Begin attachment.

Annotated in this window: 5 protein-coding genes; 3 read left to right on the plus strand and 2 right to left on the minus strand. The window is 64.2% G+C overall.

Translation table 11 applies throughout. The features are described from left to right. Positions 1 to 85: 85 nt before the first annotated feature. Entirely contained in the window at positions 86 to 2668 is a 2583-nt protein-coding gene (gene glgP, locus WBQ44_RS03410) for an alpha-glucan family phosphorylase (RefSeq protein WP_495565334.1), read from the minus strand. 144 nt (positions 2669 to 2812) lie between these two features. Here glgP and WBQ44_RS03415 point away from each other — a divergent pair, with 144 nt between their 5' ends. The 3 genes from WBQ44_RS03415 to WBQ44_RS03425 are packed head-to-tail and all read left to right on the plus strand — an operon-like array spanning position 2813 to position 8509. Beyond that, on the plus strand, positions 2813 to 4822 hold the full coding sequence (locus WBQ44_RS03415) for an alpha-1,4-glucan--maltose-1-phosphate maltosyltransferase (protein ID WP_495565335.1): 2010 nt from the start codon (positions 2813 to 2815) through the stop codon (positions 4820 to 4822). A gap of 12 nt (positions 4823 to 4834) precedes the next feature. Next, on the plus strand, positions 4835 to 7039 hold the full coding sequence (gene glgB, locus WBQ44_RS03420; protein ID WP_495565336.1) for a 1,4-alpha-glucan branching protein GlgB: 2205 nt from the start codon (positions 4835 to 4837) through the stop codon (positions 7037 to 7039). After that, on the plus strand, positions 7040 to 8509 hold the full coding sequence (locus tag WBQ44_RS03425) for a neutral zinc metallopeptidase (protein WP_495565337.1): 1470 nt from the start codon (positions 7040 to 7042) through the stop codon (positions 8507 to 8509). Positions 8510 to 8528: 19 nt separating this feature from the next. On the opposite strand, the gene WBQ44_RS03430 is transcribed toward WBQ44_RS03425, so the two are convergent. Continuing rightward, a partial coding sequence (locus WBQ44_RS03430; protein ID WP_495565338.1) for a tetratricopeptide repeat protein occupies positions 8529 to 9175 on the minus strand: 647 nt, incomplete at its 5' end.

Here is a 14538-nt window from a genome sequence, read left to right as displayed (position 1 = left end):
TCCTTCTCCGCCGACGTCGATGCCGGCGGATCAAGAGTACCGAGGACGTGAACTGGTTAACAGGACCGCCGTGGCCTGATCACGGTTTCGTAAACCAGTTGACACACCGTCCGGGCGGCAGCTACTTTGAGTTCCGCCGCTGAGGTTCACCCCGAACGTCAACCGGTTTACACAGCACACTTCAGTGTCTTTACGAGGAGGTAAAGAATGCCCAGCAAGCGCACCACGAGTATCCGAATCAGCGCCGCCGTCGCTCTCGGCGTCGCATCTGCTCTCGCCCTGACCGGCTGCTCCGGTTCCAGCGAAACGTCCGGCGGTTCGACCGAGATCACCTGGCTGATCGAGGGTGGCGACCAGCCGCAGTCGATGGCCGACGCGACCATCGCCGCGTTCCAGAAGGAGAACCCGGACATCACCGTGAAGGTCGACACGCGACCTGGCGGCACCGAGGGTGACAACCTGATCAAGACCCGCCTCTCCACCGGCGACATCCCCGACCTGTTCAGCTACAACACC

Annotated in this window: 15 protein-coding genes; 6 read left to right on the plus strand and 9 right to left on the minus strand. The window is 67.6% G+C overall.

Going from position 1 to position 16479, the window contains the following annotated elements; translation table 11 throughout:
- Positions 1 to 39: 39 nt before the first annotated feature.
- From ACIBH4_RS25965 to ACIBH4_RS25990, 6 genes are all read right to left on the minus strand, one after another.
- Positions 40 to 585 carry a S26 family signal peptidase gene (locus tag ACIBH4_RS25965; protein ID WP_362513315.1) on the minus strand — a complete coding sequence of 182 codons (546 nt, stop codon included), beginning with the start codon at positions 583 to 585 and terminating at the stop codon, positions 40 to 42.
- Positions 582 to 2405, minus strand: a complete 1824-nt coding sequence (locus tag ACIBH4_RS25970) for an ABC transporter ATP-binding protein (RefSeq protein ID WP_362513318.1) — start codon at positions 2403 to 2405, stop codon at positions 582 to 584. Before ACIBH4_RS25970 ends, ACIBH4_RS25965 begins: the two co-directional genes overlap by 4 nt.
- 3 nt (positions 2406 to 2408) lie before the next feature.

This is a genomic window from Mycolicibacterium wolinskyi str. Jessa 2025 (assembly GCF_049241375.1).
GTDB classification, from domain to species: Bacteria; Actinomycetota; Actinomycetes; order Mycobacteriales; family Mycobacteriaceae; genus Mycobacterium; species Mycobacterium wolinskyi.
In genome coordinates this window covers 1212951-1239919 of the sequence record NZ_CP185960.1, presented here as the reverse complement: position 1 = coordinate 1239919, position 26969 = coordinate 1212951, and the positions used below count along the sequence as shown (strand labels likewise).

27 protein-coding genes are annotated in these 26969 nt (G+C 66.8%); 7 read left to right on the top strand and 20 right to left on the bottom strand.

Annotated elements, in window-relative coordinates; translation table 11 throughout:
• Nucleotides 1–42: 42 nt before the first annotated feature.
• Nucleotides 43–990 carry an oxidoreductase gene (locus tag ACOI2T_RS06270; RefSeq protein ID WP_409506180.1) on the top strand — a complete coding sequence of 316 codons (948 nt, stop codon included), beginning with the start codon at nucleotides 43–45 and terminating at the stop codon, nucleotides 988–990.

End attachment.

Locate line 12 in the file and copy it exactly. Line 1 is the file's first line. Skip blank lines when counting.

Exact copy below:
This is a genomic window from Mycolicibacterium wolinskyi str. Jessa 2025 (assembly GCF_049241375.1).